This title was first published in 2000: The book gives a discussion and many empirical examples of the possibilities for comparative research on racism. In the book the questions and problems are discussed and the relative costs and benefits of comparative research are pointed out. The question on what should be considered and solved when doing comparative research is central and the different chapters give specific answers. Moreover, the comparative issue is also raised with respect to the monitoring of racism in different countries and to initiatives for combating racism.
Table of Contents
Contents: Introduction: racism in a comparative perspective, Maykel Verkuyten and Jessika ter Wal; Making racial culture: children and the mental life of a social concept, Lawrence A. Hirschfeld; Racism in nationalized states: a framework for comparative research, Andreas Wimmer; Conceptualizing racism and Islamophobia, Malcolm D. Brown; Ideologies, racism, discourse: debates on immigration and ethnic issues, Teun A. van Dijk; Giving foreigners the vote: ethnocentrism in Dutch and Belgium political debates, Dirk Jacobs; Political claims-making against racism and discrimination in Britain and Germany, Ruud Koopmans and Paul Statham; Group goal attributions and stereotypes in five former Soviet states, Louk Hagendoorn and Hub Linssen; Changes in national and ethnic stereotypes in Central and Eastern Europe, Edwin Poppe; Jewish identity, discrimination and anti-Semitism in three countries, Monica Savulescu-Voudouris and Camil Fuchs; A typology of racist violence: implications for comparative research and intervention, Claudio Bolzman, Anne-Catherine Salberg Mendoza, Monique Eckmann and Karl GrÃ¼nberg; Monitoring ethnic relations in Western and Eastern Europe, Cristiano Codagnone; Indices.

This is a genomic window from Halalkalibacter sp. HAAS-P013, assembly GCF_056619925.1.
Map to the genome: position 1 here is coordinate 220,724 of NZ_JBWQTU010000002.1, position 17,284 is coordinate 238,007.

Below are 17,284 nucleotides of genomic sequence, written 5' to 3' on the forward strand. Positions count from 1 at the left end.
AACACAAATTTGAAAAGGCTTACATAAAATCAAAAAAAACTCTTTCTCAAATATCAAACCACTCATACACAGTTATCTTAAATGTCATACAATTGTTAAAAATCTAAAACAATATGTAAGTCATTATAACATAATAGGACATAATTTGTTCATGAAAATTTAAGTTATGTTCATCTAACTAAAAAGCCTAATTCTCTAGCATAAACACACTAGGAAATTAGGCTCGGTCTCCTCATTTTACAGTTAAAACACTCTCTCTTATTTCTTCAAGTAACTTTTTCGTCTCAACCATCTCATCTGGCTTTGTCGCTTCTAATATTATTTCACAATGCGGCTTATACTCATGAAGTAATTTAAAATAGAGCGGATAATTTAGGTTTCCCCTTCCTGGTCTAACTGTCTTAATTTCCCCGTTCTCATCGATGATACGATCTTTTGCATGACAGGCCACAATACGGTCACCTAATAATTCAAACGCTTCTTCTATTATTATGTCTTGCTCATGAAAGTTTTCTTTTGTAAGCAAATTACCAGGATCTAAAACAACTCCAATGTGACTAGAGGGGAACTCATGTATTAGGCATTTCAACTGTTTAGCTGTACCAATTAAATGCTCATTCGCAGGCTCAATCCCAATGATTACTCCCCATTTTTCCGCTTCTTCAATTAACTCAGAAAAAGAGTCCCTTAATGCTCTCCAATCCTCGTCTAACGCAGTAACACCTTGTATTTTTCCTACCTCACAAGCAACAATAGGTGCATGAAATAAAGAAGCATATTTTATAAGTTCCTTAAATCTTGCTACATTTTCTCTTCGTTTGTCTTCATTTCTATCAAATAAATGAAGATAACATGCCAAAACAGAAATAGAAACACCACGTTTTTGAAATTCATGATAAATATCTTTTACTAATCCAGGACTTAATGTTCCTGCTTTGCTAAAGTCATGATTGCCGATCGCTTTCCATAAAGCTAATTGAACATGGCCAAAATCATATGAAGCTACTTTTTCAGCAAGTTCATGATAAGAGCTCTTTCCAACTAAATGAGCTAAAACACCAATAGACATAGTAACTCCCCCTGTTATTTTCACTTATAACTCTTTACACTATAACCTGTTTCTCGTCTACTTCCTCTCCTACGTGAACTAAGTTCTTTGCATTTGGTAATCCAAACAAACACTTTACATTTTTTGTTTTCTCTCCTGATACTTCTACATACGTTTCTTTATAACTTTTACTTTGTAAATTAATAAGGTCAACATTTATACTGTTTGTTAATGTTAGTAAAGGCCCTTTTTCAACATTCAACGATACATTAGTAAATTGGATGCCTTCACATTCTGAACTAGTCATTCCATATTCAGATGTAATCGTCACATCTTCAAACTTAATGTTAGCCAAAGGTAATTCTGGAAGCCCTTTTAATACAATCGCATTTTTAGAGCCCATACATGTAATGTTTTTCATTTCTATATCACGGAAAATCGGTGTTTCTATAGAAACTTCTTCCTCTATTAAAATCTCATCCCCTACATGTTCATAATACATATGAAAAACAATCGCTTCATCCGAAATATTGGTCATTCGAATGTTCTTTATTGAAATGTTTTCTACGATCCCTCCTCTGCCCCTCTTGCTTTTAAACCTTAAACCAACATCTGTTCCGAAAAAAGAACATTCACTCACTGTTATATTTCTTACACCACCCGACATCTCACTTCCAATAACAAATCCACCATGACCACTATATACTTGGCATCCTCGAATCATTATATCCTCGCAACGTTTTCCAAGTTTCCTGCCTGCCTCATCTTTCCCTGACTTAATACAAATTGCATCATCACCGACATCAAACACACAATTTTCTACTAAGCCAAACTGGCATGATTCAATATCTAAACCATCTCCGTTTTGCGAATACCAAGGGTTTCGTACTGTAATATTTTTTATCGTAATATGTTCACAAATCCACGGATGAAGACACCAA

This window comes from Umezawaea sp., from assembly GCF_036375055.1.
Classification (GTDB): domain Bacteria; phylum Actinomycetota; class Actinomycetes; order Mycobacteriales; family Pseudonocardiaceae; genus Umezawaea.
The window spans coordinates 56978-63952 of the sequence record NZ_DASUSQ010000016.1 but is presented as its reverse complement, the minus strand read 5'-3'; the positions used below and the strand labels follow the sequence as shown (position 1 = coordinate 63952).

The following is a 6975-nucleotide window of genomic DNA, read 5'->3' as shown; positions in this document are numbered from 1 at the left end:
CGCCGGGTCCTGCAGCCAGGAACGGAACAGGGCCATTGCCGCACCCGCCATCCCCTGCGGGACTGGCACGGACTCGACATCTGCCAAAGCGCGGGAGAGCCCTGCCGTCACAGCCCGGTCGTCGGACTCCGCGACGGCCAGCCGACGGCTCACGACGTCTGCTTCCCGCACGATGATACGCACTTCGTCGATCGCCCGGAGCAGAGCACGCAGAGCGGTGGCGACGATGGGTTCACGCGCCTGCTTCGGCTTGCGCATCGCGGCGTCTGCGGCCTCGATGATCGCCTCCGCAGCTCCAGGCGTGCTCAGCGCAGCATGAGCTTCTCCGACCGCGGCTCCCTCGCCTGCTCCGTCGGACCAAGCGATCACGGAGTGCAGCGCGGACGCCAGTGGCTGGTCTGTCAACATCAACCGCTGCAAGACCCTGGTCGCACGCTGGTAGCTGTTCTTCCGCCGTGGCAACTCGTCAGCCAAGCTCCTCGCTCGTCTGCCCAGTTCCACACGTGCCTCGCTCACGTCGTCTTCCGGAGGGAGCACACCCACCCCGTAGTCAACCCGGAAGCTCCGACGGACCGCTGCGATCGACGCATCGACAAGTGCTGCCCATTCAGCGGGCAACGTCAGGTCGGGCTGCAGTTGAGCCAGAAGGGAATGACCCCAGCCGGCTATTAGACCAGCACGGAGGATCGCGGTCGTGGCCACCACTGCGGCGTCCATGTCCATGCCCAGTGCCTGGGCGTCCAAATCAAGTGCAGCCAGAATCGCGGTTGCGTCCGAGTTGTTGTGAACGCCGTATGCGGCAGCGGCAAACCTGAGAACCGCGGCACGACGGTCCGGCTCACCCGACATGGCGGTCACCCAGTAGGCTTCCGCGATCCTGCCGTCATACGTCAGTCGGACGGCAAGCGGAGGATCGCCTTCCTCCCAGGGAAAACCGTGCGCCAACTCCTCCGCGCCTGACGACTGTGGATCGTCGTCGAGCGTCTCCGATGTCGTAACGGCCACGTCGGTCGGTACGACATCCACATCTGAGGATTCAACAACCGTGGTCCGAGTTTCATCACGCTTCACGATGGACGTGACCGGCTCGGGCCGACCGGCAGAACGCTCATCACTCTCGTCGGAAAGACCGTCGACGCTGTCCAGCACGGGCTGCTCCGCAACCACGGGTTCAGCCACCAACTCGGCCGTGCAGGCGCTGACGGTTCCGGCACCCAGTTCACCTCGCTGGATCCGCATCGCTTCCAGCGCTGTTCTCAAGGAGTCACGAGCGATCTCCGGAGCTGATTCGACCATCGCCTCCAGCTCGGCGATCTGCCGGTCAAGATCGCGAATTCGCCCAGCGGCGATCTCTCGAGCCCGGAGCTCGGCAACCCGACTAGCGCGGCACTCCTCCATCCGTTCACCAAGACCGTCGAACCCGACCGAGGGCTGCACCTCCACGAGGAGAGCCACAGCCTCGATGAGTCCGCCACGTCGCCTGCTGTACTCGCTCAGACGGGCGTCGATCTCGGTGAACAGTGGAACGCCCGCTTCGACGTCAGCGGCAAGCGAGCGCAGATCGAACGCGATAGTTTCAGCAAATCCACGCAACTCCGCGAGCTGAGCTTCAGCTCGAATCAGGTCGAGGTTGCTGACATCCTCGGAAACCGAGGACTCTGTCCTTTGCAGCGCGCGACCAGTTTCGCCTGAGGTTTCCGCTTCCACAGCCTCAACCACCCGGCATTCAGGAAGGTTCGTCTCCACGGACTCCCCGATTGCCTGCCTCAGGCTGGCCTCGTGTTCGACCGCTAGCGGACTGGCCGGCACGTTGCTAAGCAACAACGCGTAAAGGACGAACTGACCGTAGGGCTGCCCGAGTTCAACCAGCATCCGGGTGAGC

'This is an important study, examining the many dimensions of racism historically and comparatively.' Sage Race Relations Abstracts